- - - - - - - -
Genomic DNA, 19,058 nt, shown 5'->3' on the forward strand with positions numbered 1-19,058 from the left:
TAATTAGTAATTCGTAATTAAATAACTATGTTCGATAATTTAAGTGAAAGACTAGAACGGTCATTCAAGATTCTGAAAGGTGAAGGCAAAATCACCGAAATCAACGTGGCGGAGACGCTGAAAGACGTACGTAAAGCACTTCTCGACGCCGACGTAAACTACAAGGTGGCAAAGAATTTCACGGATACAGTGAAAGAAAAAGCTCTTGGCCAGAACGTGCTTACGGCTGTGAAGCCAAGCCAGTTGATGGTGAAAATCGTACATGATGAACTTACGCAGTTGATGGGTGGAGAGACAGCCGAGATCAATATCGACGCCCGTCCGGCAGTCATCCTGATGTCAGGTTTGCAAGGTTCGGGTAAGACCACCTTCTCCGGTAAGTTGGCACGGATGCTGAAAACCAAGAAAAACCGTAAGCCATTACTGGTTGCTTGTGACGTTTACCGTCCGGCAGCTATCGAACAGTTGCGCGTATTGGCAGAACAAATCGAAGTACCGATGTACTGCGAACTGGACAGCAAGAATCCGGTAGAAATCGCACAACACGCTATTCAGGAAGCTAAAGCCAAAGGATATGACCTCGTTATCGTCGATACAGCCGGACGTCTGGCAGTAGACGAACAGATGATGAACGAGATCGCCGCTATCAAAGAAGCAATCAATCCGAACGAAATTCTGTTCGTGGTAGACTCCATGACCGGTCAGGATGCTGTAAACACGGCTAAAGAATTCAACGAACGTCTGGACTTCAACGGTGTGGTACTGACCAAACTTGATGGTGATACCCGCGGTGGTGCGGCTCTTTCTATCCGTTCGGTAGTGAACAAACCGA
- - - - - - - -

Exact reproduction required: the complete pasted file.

Genomic DNA, 19,058 nt, shown 5'->3' on the forward strand with positions numbered 1-19,058 from the left:
TAATTAGTAATTCGTAATTAAATAACTATGTTCGATAATTTAAGTGAAAGACTAGAACGGTCATTCAAGATTCTGAAAGGTGAAGGCAAAATCACCGAAATCAACGTGGCGGAGACGCTGAAAGACGTACGTAAAGCACTTCTCGACGCCGACGTAAACTACAAGGTGGCAAAGAATTTCACGGATACAGTGAAAGAAAAAGCTCTTGGCCAGAACGTGCTTACGGCTGTGAAGCCAAGCCAGTTGATGGTGAAAATCGTACATGATGAACTTACGCAGTTGATGGGTGGAGAGACAGCCGAGATCAATATCGACGCCCGTCCGGCAGTCATCCTGATGTCAGGTTTGCAAGGTTCGGGTAAGACCACCTTCTCCGGTAAGTTGGCACGGATGCTGAAAACCAAGAAAAACCGTAAGCCATTACTGGTTGCTTGTGACGTTTACCGTCCGGCAGCTATCGAACAGTTGCGCGTATTGGCAGAACAAATCGAAGTACCGATGTACTGCGAACTGGACAGCAAGAATCCGGTAGAAATCGCACAACACGCTATTCAGGAAGCTAAAGCCAAAGGATATGACCTCGTTATCGTCGATACAGCCGGACGTCTGGCAGTAGACGAACAGATGATGAACGAGATCGCCGCTATCAAAGAAGCAATCAATCCGAACGAAATTCTGTTCGTGGTAGACTCCATGACCGGTCAGGATGCTGTAAACACGGCTAAAGAATTCAACGAACGTCTGGACTTCAACGGTGTGGTACTGACCAAACTTGATGGTGATACCCGCGGTGGTGCGGCTCTTTCTATCCGTTCGGTAGTGAACAAACCGA